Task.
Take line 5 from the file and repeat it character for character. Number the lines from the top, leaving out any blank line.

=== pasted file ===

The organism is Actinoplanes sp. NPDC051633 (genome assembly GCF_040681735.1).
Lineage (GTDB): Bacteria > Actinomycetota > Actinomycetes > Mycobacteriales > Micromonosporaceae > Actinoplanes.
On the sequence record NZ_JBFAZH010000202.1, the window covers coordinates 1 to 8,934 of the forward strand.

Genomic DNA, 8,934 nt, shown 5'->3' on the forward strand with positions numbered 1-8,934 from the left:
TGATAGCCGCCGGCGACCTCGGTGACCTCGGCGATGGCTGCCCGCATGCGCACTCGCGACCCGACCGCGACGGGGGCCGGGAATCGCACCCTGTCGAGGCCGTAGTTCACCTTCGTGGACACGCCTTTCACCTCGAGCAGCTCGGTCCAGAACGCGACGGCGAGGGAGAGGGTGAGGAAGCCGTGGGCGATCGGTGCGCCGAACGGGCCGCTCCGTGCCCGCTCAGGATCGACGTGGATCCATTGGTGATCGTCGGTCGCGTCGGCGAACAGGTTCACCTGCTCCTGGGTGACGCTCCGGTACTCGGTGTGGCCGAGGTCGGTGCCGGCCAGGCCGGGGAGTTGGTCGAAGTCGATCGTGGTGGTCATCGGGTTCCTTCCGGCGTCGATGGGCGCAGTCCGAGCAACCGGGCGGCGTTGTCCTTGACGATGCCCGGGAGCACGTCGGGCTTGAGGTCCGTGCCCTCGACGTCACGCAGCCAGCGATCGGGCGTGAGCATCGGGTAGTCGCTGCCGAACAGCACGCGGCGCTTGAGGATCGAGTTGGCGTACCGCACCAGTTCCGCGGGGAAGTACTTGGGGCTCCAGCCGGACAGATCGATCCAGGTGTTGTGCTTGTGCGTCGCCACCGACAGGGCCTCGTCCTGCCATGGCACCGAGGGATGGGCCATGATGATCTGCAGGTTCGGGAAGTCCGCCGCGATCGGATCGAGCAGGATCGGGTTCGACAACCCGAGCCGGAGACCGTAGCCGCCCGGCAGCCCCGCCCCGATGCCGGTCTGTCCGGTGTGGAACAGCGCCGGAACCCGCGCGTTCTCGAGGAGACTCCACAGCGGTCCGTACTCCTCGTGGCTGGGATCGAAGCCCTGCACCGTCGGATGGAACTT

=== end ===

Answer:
TGATAGCCGCCGGCGACCTCGGTGACCTCGGCGATGGCTGCCCGCATGCGCACTCGCGACCCGACCGCGACGGGGGCCGGGAATCGCACCCTGTCGAGGCCGTAGTTCACCTTCGTGGACACGCCTTTCACCTCGAGCAGCTCGGTCCAGAACGCGACGGCGAGGGAGAGGGTGAGGAAGCCGTGGGCGATCGGTGCGCCGAACGGGCCGCTCCGTGCCCGCTCAGGATCGACGTGGATCCATTGGTGATCGTCGGTCGCGTCGGCGAACAGGTTCACCTGCTCCTGGGTGACGCTCCGGTACTCGGTGTGGCCGAGGTCGGTGCCGGCCAGGCCGGGGAGTTGGTCGAAGTCGATCGTGGTGGTCATCGGGTTCCTTCCGGCGTCGATGGGCGCAGTCCGAGCAACCGGGCGGCGTTGTCCTTGACGATGCCCGGGAGCACGTCGGGCTTGAGGTCCGTGCCCTCGACGTCACGCAGCCAGCGATCGGGCGTGAGCATCGGGTAGTCGCTGCCGAACAGCACGCGGCGCTTGAGGATCGAGTTGGCGTACCGCACCAGTTCCGCGGGGAAGTACTTGGGGCTCCAGCCGGACAGATCGATCCAGGTGTTGTGCTTGTGCGTCGCCACCGACAGGGCCTCGTCCTGCCATGGCACCGAGGGATGGGCCATGATGATCTGCAGGTTCGGGAAGTCCGCCGCGATCGGATCGAGCAGGATCGGGTTCGACAACCCGAGCCGGAGACCGTAGCCGCCCGGCAGCCCCGCCCCGATGCCGGTCTGTCCGGTGTGGAACAGCGCCGGAACCCGCGCGTTCTCGAGGAGACTCCACAGCGGTCCGTACTCCTCGTGGCTGGGATCGAAGCCCTGCACCGTCGGATGGAACTT